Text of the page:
The most comprehensive and sophisticated review of studies on clinical versus mechanical prediction was conducted by Grove et al. (2000). In addition to locating more studies than anyone else, they published the only meta-analysis in this area. Their review will be described in detail.
In their search of the literature, Grove et al. (2000) included only studies in the areas of psychology and medicine. Studies were included if clinicians and mechanical procedures were used to "predict human behavior, make psychological or medical diagnoses or prognoses, or assess states and traits (including abnormal behavior and normal personality)" (p. 20). Also, studies were included only if the clinicians and the mechanical procedures had access to "the same (or almost the same) predictor variables" (p. 20). After an extensive search of the literature, 136 studies were found that qualified for inclusion.
The results reported by Grove et al. (2000) favor mechanical prediction. Mechanical prediction techniques substantially outperformed clinical prediction in 44%, or 60%, of the studies. In contrast, clinicians substantially outperformed mechanical prediction techniques in 6%, or 8%, of the studies (results were calculated from their Figure 1, p. 21). In the remaining studies, clinical predictions were roughly as accurate as mechanical predictions. On average, mechanical prediction rules were about 10% more accurate than clinicians.
Overall, the results of the meta-analysis support the general superiority of mechanical prediction. However, in light of these findings, comments made by statistical prediction advocates seem too extreme. For example, Meehl's (1986, p. 374) claim that there are only "a half dozen studies showing even a weak tendency in favor of the clinician" no longer seems accurate. As noted by Grove et al. (2000), "Our results qualify overbroad statements in the literature opining that such superiority is completely uniform" (p. 25).
Grove et al. (2000) also reported additional interesting findings. The general superiority of mechanical prediction holds across categories: "It holds in general medicine, in mental health, in personality, and in education and training settings" (p. 25). They also found that mechanical prediction was usually superior regardless of whether clinicians were "inexperienced or seasoned judges" (p. 25). With regard to a third result, one variable was notable in the eight studies in which clinical judgment outperformed mechanical prediction: In seven of those eight studies, the clinicians received more data than the mechanical prediction rules. One implication of this finding is that optimal information has not always been used as input for mechanical prediction rules. One more result will be mentioned. Mechanical prediction rules were superior to clinicians by a larger margin when interview information was available. Limitations of interview information have been described in the clinical judgment literature (Ambady & Rosenthal, 1992; Garb, 1998, pp. 18-20).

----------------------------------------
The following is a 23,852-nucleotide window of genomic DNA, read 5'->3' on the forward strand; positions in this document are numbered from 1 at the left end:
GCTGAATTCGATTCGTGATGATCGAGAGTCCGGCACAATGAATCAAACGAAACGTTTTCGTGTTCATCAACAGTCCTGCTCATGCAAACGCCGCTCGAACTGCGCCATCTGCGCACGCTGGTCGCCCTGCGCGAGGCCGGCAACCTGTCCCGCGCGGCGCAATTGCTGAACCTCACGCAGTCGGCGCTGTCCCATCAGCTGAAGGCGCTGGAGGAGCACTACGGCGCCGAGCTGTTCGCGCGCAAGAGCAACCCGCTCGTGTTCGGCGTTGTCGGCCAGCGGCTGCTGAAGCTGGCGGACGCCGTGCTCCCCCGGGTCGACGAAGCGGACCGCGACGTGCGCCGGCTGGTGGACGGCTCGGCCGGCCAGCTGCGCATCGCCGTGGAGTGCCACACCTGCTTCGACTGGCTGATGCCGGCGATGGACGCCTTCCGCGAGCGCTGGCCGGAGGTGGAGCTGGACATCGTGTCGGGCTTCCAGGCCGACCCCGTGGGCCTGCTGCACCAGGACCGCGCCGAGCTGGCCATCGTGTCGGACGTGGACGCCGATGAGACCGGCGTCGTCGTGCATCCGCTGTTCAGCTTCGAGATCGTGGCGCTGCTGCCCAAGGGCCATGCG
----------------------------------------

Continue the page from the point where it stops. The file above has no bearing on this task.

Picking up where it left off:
To check on the integrity of their findings, Grove et al. (2000) conducted additional analyses:
[We] examined specific study design factors that are rationally related to quality (e.g., peer-reviewed journal versus chapter or dissertation, sample size, level of training and experience for judges, cross-validated versus non-cross-validated statistical formulae). Essentially all of these study-design factors failed to significantly influence study effect sizes; no such factor produced a sizable influence on study outcomes. (p. 25)
Thus, roughly the same results were obtained in studies varying in terms of methodological quality.
The Grove et al. (2000) meta-analysis is a landmark study, but it does not address many important issues. For example, specific mechanical prediction rules that clinicians should be using are not described; nor are obstacles to developing better mechanical prediction rules. Finally, conditions under which clinical judgment should be preferred to mechanical prediction are not described. These issues and others will now be discussed.
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